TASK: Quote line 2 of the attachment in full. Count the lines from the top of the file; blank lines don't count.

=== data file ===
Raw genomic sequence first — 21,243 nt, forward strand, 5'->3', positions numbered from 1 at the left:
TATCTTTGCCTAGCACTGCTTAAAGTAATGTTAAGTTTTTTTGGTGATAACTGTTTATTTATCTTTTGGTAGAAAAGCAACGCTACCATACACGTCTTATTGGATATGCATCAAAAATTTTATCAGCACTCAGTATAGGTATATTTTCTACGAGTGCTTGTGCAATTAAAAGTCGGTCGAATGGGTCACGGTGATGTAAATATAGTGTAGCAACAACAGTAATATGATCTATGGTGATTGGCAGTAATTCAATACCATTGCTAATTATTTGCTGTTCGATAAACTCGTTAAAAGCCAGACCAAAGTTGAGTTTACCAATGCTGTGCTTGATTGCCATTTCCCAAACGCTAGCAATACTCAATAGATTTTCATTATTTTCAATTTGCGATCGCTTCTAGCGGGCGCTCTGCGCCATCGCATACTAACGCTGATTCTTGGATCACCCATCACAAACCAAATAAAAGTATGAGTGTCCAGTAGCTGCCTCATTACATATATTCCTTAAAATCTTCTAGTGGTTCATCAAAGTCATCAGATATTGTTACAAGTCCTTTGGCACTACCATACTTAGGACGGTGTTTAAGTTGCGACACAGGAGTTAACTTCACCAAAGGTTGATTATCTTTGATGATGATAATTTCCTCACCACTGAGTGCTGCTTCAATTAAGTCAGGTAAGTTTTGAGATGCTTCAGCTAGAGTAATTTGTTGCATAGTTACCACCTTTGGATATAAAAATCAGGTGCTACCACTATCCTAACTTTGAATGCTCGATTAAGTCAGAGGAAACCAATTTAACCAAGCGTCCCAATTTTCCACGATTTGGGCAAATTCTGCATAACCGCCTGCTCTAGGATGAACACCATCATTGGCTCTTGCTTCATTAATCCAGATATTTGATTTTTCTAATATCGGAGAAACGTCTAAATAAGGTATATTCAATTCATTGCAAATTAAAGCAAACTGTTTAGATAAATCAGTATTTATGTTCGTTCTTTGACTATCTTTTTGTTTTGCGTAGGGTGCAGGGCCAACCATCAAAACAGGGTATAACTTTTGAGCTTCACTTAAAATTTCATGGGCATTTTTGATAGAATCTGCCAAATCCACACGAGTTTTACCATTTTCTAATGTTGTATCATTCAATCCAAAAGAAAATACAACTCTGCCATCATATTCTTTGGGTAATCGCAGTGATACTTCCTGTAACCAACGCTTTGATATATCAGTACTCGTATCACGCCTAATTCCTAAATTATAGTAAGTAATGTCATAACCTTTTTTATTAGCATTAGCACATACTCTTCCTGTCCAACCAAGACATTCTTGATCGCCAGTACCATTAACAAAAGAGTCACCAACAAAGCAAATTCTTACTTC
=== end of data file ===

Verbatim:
TATCTTTGCCTAGCACTGCTTAAAGTAATGTTAAGTTTTTTTGGTGATAACTGTTTATTTATCTTTTGGTAGAAAAGCAACGCTACCATACACGTCTTATTGGATATGCATCAAAAATTTTATCAGCACTCAGTATAGGTATATTTTCTACGAGTGCTTGTGCAATTAAAAGTCGGTCGAATGGGTCACGGTGATGTAAATATAGTGTAGCAACAACAGTAATATGATCTATGGTGATTGGCAGTAATTCAATACCATTGCTAATTATTTGCTGTTCGATAAACTCGTTAAAAGCCAGACCAAAGTTGAGTTTACCAATGCTGTGCTTGATTGCCATTTCCCAAACGCTAGCAATACTCAATAGATTTTCATTATTTTCAATTTGCGATCGCTTCTAGCGGGCGCTCTGCGCCATCGCATACTAACGCTGATTCTTGGATCACCCATCACAAACCAAATAAAAGTATGAGTGTCCAGTAGCTGCCTCATTACATATATTCCTTAAAATCTTCTAGTGGTTCATCAAAGTCATCAGATATTGTTACAAGTCCTTTGGCACTACCATACTTAGGACGGTGTTTAAGTTGCGACACAGGAGTTAACTTCACCAAAGGTTGATTATCTTTGATGATGATAATTTCCTCACCACTGAGTGCTGCTTCAATTAAGTCAGGTAAGTTTTGAGATGCTTCAGCTAGAGTAATTTGTTGCATAGTTACCACCTTTGGATATAAAAATCAGGTGCTACCACTATCCTAACTTTGAATGCTCGATTAAGTCAGAGGAAACCAATTTAACCAAGCGTCCCAATTTTCCACGATTTGGGCAAATTCTGCATAACCGCCTGCTCTAGGATGAACACCATCATTGGCTCTTGCTTCATTAATCCAGATATTTGATTTTTCTAATATCGGAGAAACGTCTAAATAAGGTATATTCAATTCATTGCAAATTAAAGCAAACTGTTTAGATAAATCAGTATTTATGTTCGTTCTTTGACTATCTTTTTGTTTTGCGTAGGGTGCAGGGCCAACCATCAAAACAGGGTATAACTTTTGAGCTTCACTTAAAATTTCATGGGCATTTTTGATAGAATCTGCCAAATCCACACGAGTTTTACCATTTTCTAATGTTGTATCATTCAATCCAAAAGAAAATACAACTCTGCCATCATATTCTTTGGGTAATCGCAGTGATACTTCCTGTAACCAACGCTTTGATATATCAGTACTCGTATCACGCCTAATTCCTAAATTATAGTAAGTAATGTCATAACCTTTTTTATTAGCATTAGCACATACTCTTCCTGTCCAACCAAGACATTCTTGATCGCCAGTACCATTAACAAAAGAGTCACCAACAAAGCAAATTCTTACTTC